Nihilism is the rejection of all religious and moral principles, in the belief that life is meaningless. The two main types are existential nihilism, which believes that life has no objective meaning, purpose, or intrinsic value, and moral nihilism which believes that morality does not exist.
It is often associated with extreme pessimism and radical skepticism. Nihilism is also typically associated with 19th century philosopher Friedrich Nietzsche, who argued that the negative effects of nihilism would eventually destroy all moral, religious, and metaphysical convictions and precipitate the greatest crisis in human history.
The world nihilism “comes from the Latin nihil, which translates as ‘nothing, and it also appears in the word “annihilate,” meaning to bring to nothing, to destroy completely.
Finally, nihilism is sometimes accompanied by feelings of depression, cynicism, pessimism, or anxiety, but it may be present without any of them.
Tip 1: Play
A baby is born without an understanding of the meaning, or lack thereof, in the world, and yet it is born equipped with the desire to play in various games. The baby is quite happy being fully engaged in a game without feeling the need to question whether there is inherent meaning, or not, in the task. From this we can derive one of the problems that can occur in people who suffer from nihilism—they have stopped playing.
Whether you seek more games to play and engage in, or you simply adopt a more playful attitude towards life, it cannot hurt to try and it may help to distract you from feelings of nihilism for a while.
“The most responsible way to live is that you are playful with life.” ~ Sadhguru
Perhaps the nihilist is either taking life far too seriously, or is consumed by a search for the ultimate truth or belief system to explain the complexity of life in its entirety, whereas they may be better off taking a break from the bigger questions of life, and simply engaging in more playful activities. This is not to say that the bigger and deeper questions of life are unimportant, rather, a healthy and fulfilling life is better achieved through balance, and in this case balancing the serious and heavy subjects with a more lighthearted and playful approach to life.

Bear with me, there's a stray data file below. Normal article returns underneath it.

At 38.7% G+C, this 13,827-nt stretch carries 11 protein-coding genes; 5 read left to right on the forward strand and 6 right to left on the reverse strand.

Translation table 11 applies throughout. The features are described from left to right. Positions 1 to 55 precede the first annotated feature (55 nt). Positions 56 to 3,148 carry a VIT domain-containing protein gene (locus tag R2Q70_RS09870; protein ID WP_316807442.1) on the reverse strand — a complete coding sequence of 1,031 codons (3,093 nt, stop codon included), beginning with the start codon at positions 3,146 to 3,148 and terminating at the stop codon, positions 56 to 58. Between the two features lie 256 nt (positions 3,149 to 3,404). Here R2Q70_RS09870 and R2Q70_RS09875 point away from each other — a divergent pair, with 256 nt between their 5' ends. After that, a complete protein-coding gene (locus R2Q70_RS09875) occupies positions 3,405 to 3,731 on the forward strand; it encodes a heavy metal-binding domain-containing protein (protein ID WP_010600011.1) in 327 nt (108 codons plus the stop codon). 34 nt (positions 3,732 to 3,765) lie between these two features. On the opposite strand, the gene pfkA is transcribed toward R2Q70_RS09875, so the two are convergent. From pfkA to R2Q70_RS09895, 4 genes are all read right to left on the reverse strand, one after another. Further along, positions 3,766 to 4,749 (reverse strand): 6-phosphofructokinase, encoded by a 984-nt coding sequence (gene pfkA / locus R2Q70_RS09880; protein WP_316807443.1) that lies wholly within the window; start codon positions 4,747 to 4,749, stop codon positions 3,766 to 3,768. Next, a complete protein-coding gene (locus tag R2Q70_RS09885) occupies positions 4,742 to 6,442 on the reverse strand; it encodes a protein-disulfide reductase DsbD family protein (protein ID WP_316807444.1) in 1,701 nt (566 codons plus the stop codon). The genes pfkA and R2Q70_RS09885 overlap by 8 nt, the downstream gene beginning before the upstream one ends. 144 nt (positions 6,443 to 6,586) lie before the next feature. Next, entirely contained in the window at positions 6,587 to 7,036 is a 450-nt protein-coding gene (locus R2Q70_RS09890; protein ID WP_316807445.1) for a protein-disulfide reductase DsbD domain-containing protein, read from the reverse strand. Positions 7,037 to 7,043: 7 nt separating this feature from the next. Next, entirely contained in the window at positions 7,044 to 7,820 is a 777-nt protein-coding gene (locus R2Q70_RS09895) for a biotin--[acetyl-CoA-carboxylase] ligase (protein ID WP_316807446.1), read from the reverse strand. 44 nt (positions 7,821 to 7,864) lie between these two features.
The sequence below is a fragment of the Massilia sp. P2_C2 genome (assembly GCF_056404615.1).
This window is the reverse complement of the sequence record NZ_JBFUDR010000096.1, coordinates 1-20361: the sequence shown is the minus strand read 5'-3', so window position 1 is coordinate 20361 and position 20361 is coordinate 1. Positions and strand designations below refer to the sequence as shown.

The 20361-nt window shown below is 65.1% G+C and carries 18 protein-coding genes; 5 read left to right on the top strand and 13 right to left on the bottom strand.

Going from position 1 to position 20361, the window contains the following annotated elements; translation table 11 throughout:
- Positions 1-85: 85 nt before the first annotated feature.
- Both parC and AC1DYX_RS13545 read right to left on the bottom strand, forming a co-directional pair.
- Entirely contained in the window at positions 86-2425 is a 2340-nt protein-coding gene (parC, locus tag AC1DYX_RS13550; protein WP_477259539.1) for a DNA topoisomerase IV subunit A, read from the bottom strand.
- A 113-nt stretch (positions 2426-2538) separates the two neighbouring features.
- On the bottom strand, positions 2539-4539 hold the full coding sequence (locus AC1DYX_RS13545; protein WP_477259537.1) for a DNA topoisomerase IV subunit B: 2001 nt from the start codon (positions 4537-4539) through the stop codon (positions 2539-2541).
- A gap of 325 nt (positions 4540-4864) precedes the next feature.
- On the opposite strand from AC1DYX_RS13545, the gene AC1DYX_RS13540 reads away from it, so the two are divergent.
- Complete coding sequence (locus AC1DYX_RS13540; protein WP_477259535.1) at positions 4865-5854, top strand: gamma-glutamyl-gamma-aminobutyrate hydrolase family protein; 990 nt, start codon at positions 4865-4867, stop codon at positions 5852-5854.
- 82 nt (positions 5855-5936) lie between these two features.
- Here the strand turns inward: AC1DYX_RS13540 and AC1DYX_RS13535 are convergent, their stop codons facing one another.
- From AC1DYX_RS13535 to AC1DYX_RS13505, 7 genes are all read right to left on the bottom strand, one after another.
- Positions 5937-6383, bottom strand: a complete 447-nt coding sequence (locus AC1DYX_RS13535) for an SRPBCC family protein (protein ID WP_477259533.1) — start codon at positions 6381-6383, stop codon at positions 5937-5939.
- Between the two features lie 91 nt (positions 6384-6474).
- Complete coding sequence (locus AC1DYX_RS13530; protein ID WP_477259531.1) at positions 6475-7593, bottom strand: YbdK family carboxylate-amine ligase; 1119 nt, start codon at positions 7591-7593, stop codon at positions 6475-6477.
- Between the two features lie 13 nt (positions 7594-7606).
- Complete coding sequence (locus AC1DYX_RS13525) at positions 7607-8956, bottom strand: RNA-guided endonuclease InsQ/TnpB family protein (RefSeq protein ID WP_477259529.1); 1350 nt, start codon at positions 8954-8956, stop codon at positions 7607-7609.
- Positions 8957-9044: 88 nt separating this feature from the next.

Tip 2: Altruism
Altruism is the principle and moral practice of concern for happiness of other human beings and/or animals. It is a traditional virtue in many cultures and a core aspect of various religious traditions and secular world views, though the concept of “others” toward whom concern should be directed can vary among cultures and religions. In an extreme case, altruism may become a synonym of selflessness, which is the opposite of selfishness.
One of the better ways to find or rediscover meaning in your life is to actively make a difference by contributing to the world in some way through altruism. The following are a list of ideas to try:
– Help to feed or clothe the homeless.
– Join an animal rights group.
– Volunteer in a charity shop of soup kitchen.
– Choose a vocation which is concerned with helping people.